A review of the films of the Ducks’ 56-24 win over USC showed that there is, for the time being, startling difference in the talent levels of the two teams. Oregon, under the direction of coach Mario Cristobal, has made huge inroads in recruiting the state of California for talented athletes who have helped make the Ducks a contender in the Pac-12 after a three-year hiatus from the favored.
Southern Cal is suffering a mediocre season: having a disappointing number of injuries to key players at quarterback, running back and defense. All deficiencies were barred for the world to see as Oregon’s defense, kickoff return, and offense scored eight straight touchdowns after slopping around their first three possessions of the game.
The offensive touchdown drives were, in order: 59, 95,80, 34, 92, 91, and 75 yards. Four of the drives had one third-down situation, all of which were converted, and three drives had no third-down situations to slow the steamrolling Duck offense. For the second straight game, Cristobal saw his offense’s third-down conversion rate go over the 50 percent goal set before the season—67 percent, even higher than in the win over Washington State.
The Ducks accomplished 16 explosion plays of ten yards or more—10 passing and 6 rushing. Quarterback Justin Herbert threw for nine and ran for two in expertly directing Oregon’s attack. On the other side, USC had nine explosion plays on offense (which was fewer than might have been predicted) and only three rushing plays, a huge falloff from the days when USC ran on everybody, for a lot of yards.
There were four other explosion plays: three by the defense and one by the kickoff return team. The grateful Ducks picked off three passes by ‘SC quarterback Kedon Slovis: 45 yards by Deommodore Lenoir, 25 yards by Verone McKinley III, and a 32-yard pick six by Brady Breeze. All three interceptions resulted in touchdowns. A fourth turnover, a fumble return by Breeze, also lead to a touchdown, all these resulting in 28 points off turnovers.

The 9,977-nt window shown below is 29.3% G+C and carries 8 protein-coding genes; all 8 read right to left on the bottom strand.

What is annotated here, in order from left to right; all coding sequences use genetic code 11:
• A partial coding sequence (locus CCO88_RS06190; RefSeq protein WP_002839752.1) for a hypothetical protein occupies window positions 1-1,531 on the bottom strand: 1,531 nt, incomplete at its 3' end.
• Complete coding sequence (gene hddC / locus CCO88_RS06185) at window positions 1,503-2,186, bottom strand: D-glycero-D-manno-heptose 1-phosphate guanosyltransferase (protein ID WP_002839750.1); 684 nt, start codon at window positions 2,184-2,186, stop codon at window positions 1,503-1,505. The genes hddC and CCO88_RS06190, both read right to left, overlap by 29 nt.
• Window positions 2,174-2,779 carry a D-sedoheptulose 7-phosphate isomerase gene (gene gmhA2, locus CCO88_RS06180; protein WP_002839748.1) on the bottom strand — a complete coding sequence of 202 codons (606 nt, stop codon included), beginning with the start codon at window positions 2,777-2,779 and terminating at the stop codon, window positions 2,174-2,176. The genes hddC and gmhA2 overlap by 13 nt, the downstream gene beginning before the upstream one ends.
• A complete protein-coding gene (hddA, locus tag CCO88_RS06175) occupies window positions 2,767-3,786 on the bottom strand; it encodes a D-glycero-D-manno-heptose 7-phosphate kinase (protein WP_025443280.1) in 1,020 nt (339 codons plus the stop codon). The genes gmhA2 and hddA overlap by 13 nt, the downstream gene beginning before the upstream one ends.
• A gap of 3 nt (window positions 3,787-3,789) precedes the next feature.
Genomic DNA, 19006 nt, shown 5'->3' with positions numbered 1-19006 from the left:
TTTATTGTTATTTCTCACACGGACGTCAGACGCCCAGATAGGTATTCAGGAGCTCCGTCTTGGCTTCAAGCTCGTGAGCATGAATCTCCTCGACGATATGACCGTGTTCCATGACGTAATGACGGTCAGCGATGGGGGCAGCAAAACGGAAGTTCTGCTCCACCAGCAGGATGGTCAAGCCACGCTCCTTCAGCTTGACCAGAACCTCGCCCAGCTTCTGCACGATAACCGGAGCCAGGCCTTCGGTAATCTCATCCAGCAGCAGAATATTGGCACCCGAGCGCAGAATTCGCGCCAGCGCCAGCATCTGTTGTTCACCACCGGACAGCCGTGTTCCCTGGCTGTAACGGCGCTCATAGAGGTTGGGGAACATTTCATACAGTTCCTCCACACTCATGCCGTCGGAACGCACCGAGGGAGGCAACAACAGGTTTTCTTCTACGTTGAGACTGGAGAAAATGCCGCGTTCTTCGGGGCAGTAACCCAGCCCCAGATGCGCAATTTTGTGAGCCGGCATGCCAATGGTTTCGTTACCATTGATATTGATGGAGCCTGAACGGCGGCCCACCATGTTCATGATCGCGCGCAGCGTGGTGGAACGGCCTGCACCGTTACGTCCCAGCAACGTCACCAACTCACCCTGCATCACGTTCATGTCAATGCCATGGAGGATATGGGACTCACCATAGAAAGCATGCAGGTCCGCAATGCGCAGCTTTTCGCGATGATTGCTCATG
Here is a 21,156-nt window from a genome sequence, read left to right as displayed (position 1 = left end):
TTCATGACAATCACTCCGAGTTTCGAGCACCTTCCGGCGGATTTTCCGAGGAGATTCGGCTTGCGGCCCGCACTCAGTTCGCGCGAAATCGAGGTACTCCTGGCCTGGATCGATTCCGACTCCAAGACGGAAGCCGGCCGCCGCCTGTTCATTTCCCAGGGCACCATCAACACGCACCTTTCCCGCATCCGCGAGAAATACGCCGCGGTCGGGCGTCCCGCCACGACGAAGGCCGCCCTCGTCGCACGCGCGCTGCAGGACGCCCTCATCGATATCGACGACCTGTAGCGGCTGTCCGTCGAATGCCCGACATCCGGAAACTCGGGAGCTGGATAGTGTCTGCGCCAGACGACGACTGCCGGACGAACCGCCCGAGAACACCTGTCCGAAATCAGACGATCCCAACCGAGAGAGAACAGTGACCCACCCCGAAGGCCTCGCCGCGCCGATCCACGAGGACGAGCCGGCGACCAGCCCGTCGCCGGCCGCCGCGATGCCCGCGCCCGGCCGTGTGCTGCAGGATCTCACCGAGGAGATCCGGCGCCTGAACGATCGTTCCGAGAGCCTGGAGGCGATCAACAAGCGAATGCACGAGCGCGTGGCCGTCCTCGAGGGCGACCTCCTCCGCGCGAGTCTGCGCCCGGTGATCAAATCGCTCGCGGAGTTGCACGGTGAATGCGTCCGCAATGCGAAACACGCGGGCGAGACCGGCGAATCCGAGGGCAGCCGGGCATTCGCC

The fourth explosion play was a beaut—a 100-yard kickoff return by Mykael Wright that came immediately after the Trojans trimmed the deficit to 21-17 with 20 seconds left in the first half. Twelve seconds later, Wright was in the end zone with the kickoff and USC was in shock. The Ducks would trample the Trojans 28-7 in the second half to make a game that might have been tighter a runaway.
Trojan fans were numb at the end of the game: you heard comments like, “I can’t believe how fast the game turned…suddenly we looked up and the game was over…we could not stop them.” These comments were descriptive of what happened—the Ducks scored two touchdowns: the interception by Breeze and return by Wright in the last 2:20 of the second quarter, sandwiched around a nine-play, 74-yard scoring drive in 1:50 by USC. The emotional lift the Trojans had narrowing the scoring gap right before halftime was blown up by the kick return, easily the play of the game for those who pick those kinds of things.
Defensively, Oregon’s coaches saw a lot of improvement from their performance the previous week against Washington State’s Air Raid offense. Man-to-man coverage was tighter, tougher and more resilient. Although the Trojans completed the same number of passes (32) that the Cougars did, their fine stable of thoroughbred receivers were not able to scamper after the catch. Slovis had no completion over 20 yards which is outstanding given that pundits have three of the ‘SC receivers ready to play in the NFL right now.
The Ducks missed at least 22 tackles in the first half of the game, but they were mostly at the line of scrimmage and at the second level. The secondary tackled well and prevented little explosions from becoming big ones, a key factor in USC only able to score three touchdowns, the last with only three minutes left in the game.